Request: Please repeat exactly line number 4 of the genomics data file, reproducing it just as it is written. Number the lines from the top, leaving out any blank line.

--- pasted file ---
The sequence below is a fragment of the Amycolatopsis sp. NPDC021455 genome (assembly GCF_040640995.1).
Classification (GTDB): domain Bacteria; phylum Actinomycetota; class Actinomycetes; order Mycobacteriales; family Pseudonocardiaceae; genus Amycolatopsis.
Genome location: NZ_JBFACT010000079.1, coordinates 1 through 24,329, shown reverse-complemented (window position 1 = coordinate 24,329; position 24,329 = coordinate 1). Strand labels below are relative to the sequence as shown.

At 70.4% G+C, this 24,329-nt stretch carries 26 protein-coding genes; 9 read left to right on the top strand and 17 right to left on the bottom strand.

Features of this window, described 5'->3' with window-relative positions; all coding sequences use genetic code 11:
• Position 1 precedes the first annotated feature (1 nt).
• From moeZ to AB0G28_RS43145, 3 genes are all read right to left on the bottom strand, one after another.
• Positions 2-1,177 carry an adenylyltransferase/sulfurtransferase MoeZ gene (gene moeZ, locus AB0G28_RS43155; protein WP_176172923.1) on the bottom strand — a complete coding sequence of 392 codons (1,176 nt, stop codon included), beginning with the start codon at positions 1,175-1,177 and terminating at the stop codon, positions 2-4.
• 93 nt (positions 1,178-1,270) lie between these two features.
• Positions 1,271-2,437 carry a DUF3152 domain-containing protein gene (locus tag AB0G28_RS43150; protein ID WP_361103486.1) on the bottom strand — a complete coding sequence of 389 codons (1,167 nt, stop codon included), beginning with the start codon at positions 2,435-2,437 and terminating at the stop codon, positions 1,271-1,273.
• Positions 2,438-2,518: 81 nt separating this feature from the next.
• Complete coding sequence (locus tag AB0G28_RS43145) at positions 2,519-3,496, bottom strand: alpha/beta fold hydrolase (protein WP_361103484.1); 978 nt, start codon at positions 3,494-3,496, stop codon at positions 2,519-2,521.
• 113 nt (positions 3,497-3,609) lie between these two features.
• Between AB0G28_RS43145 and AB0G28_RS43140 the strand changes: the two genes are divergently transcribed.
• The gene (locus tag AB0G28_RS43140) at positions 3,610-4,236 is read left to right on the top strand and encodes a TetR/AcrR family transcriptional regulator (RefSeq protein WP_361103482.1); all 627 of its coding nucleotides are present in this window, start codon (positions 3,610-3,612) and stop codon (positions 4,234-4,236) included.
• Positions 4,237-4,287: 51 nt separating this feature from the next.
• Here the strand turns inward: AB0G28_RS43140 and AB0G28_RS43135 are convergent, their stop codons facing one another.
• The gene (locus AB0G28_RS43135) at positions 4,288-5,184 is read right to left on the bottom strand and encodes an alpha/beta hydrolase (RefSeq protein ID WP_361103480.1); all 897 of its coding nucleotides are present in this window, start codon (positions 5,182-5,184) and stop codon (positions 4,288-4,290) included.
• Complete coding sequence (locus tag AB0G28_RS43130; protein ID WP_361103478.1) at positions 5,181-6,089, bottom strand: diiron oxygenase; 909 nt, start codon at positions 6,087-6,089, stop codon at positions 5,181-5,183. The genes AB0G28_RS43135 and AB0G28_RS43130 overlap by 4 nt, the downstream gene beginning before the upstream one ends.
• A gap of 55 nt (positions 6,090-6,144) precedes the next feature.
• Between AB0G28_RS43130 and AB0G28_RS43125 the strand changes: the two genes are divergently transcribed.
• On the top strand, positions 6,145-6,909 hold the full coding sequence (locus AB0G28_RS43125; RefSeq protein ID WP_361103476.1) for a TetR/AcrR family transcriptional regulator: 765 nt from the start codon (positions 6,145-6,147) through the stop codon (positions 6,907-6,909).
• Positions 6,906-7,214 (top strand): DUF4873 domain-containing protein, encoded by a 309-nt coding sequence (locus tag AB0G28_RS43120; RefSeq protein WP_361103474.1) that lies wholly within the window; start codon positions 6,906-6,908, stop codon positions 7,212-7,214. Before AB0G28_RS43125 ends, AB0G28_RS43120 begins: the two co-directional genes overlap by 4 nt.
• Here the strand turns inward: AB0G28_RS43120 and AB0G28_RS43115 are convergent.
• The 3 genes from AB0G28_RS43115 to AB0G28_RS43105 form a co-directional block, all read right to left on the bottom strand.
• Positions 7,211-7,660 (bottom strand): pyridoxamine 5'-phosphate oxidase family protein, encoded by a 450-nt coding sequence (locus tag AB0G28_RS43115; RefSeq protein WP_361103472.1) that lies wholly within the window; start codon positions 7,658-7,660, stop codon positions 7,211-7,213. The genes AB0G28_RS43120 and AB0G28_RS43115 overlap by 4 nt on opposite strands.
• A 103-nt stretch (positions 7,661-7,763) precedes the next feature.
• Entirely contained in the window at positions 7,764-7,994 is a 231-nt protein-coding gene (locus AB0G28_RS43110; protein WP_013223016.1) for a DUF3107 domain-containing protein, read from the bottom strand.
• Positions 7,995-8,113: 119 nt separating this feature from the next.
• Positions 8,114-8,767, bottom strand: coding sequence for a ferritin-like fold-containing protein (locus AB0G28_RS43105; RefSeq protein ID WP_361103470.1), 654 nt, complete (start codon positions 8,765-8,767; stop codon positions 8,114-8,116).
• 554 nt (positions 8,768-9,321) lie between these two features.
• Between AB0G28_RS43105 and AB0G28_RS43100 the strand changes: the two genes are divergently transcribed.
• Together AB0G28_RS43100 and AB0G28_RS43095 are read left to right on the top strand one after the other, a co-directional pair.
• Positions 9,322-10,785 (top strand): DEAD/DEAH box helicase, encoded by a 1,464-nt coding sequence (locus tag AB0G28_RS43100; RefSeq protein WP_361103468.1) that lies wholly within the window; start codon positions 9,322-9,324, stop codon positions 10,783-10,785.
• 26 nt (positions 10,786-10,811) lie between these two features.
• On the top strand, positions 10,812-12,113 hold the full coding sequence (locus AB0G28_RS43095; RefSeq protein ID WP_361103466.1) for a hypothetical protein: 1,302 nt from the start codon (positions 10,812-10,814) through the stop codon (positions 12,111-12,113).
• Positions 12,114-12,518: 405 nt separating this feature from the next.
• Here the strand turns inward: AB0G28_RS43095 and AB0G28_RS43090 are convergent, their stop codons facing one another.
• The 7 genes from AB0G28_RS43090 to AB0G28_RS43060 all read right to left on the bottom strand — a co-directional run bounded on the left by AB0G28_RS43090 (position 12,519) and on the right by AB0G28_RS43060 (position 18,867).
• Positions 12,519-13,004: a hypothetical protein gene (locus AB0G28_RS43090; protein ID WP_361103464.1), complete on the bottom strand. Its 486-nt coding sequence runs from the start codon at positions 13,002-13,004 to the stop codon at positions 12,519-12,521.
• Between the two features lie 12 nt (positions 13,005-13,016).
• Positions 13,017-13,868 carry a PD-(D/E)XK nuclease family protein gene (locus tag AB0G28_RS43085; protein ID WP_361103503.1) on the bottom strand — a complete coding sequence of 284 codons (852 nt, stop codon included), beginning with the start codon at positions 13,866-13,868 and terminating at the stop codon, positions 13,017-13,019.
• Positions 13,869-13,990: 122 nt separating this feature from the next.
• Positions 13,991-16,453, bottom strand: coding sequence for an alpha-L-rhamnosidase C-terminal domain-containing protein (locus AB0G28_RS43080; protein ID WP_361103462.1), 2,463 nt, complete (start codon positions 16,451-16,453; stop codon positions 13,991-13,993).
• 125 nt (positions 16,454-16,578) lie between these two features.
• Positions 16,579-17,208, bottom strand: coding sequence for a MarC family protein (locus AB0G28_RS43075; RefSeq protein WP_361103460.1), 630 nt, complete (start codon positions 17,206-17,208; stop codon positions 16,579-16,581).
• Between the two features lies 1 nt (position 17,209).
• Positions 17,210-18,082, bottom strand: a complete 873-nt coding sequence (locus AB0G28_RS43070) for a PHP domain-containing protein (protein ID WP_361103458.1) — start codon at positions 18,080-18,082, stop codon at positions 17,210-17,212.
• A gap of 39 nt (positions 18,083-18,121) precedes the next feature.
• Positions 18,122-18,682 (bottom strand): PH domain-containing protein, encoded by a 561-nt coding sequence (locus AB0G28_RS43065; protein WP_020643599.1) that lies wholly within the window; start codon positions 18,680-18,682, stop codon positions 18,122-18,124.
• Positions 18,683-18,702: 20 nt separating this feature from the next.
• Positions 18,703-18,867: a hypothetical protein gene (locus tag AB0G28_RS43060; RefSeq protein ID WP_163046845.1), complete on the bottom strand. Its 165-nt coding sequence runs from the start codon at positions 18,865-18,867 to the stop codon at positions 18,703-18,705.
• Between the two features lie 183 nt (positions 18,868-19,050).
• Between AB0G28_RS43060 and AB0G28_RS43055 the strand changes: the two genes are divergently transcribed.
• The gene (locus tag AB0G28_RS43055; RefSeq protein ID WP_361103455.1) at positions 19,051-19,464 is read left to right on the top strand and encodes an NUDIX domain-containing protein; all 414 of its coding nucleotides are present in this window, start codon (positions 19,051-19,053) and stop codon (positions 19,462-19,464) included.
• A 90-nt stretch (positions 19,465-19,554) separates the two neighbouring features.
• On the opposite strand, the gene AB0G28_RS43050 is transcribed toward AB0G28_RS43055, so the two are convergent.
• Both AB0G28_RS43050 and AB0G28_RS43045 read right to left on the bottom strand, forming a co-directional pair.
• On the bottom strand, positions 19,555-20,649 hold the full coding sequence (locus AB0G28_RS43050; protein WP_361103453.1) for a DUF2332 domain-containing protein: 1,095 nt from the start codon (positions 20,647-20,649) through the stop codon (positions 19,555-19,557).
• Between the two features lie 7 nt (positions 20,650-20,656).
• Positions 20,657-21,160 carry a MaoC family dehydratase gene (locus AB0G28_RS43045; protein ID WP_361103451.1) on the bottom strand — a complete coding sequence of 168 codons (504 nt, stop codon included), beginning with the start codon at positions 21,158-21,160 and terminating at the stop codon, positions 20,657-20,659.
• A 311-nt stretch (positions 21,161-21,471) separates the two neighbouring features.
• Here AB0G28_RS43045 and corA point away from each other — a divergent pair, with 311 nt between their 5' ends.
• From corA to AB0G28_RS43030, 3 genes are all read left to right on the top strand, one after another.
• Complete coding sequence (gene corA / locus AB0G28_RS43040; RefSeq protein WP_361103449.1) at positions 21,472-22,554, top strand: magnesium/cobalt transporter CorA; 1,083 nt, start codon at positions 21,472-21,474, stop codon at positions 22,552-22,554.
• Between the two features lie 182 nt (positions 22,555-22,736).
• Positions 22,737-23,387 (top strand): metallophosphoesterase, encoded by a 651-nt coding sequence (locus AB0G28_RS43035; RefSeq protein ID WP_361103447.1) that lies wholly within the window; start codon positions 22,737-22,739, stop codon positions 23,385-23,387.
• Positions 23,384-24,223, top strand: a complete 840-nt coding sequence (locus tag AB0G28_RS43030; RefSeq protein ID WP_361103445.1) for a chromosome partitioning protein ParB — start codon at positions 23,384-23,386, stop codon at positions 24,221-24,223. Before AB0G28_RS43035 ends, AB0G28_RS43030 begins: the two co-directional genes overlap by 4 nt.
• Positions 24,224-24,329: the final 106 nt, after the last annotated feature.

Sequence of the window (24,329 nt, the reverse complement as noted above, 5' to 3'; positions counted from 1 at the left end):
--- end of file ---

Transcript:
At 70.4% G+C, this 24,329-nt stretch carries 26 protein-coding genes; 9 read left to right on the top strand and 17 right to left on the bottom strand.